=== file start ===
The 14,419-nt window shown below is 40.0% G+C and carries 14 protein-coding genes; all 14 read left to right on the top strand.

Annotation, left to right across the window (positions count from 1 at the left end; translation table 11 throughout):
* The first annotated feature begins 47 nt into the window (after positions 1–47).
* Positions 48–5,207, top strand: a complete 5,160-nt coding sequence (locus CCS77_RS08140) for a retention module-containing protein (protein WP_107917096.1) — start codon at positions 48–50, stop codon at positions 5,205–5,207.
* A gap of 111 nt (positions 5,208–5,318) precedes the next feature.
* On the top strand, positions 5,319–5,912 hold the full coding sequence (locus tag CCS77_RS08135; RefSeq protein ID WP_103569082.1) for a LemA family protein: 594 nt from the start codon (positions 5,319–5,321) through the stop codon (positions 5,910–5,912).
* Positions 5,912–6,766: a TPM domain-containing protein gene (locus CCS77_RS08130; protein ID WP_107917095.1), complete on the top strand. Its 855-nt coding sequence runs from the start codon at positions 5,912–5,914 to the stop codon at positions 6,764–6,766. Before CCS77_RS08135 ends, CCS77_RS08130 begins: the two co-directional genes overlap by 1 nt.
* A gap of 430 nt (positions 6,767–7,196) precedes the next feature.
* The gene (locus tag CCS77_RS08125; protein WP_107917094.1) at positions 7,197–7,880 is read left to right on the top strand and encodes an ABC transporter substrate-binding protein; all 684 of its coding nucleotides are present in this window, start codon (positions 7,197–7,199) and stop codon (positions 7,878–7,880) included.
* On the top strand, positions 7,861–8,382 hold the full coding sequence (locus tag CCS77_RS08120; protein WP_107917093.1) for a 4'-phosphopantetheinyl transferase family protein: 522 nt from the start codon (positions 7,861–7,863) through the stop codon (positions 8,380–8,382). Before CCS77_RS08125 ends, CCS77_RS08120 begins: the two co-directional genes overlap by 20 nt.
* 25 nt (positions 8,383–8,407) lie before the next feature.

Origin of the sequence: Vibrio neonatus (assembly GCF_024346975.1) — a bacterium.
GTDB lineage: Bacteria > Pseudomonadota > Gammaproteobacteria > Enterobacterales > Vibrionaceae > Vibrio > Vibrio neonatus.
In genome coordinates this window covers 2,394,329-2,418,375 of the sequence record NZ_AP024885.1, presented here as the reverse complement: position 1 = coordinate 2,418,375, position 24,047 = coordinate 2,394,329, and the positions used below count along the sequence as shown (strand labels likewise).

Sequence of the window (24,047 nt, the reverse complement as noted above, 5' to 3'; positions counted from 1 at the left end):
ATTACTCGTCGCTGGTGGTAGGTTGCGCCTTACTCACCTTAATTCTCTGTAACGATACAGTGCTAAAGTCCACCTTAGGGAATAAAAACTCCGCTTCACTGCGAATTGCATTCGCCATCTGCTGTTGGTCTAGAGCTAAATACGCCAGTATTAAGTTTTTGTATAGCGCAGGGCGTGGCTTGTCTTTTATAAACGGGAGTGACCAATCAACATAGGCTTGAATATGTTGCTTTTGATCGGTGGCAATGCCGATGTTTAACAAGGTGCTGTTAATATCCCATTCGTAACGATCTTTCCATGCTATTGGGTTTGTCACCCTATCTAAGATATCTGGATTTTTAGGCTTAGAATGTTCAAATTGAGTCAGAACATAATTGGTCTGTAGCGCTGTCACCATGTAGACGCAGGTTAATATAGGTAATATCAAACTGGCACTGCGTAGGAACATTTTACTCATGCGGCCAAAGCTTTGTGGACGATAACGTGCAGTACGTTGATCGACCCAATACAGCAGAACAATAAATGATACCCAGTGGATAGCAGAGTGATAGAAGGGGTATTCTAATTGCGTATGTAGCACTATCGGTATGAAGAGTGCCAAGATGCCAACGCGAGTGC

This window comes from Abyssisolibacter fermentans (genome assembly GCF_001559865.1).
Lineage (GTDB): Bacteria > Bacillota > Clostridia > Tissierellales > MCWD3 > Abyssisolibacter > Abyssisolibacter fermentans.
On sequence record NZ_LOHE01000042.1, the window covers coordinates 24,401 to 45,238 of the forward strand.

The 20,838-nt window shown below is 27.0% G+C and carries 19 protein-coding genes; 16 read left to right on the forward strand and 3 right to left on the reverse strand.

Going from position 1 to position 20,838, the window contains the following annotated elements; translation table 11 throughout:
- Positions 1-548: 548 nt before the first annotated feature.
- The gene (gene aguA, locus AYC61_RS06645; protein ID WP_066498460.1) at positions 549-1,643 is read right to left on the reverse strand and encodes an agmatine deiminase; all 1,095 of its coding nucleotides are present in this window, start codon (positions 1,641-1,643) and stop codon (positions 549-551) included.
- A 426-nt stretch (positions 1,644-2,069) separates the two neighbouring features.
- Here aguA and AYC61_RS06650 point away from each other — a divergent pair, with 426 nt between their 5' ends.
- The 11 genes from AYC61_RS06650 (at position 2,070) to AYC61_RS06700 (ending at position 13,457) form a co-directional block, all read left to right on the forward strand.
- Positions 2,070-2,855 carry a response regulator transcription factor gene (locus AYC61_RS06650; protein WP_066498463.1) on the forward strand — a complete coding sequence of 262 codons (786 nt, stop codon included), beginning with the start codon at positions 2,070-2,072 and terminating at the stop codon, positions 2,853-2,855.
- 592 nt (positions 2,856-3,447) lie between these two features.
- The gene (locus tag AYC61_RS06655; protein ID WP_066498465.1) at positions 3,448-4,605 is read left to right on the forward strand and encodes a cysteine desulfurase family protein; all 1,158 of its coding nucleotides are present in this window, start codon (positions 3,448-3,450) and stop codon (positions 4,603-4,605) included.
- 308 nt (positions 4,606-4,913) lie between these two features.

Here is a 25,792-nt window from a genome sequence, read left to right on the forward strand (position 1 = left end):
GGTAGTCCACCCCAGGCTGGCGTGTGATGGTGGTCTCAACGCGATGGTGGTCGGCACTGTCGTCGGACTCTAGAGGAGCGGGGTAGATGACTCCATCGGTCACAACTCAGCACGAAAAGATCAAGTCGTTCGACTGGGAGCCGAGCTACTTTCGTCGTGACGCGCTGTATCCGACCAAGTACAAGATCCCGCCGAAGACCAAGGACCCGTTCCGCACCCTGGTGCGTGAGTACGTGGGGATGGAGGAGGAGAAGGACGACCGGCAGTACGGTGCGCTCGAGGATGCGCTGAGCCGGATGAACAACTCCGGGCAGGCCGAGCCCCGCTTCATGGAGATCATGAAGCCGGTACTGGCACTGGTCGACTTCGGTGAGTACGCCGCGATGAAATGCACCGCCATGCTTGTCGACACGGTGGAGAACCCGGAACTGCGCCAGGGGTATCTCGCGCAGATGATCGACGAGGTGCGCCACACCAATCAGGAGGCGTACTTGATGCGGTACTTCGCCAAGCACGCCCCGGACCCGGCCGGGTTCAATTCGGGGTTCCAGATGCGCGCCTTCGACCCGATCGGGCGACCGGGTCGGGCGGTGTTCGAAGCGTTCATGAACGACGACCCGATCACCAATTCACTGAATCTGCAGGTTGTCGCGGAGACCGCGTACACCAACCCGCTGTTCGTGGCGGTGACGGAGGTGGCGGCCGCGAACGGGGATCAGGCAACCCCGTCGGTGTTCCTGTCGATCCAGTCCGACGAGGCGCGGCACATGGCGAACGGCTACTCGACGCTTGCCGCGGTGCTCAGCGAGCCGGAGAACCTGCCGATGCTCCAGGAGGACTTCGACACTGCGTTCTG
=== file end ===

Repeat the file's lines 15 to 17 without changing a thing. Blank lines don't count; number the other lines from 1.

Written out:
Sequence of the window (24,047 nt, the reverse complement as noted above, 5' to 3'; positions counted from 1 at the left end):
ATTACTCGTCGCTGGTGGTAGGTTGCGCCTTACTCACCTTAATTCTCTGTAACGATACAGTGCTAAAGTCCACCTTAGGGAATAAAAACTCCGCTTCACTGCGAATTGCATTCGCCATCTGCTGTTGGTCTAGAGCTAAATACGCCAGTATTAAGTTTTTGTATAGCGCAGGGCGTGGCTTGTCTTTTATAAACGGGAGTGACCAATCAACATAGGCTTGAATATGTTGCTTTTGATCGGTGGCAATGCCGATGTTTAACAAGGTGCTGTTAATATCCCATTCGTAACGATCTTTCCATGCTATTGGGTTTGTCACCCTATCTAAGATATCTGGATTTTTAGGCTTAGAATGTTCAAATTGAGTCAGAACATAATTGGTCTGTAGCGCTGTCACCATGTAGACGCAGGTTAATATAGGTAATATCAAACTGGCACTGCGTAGGAACATTTTACTCATGCGGCCAAAGCTTTGTGGACGATAACGTGCAGTACGTTGATCGACCCAATACAGCAGAACAATAAATGATACCCAGTGGATAGCAGAGTGATAGAAGGGGTATTCTAATTGCGTATGTAGCACTATCGGTATGAAGAGTGCCAAGATGCCAACGCGAGTGC

This window comes from Abyssisolibacter fermentans (genome assembly GCF_001559865.1).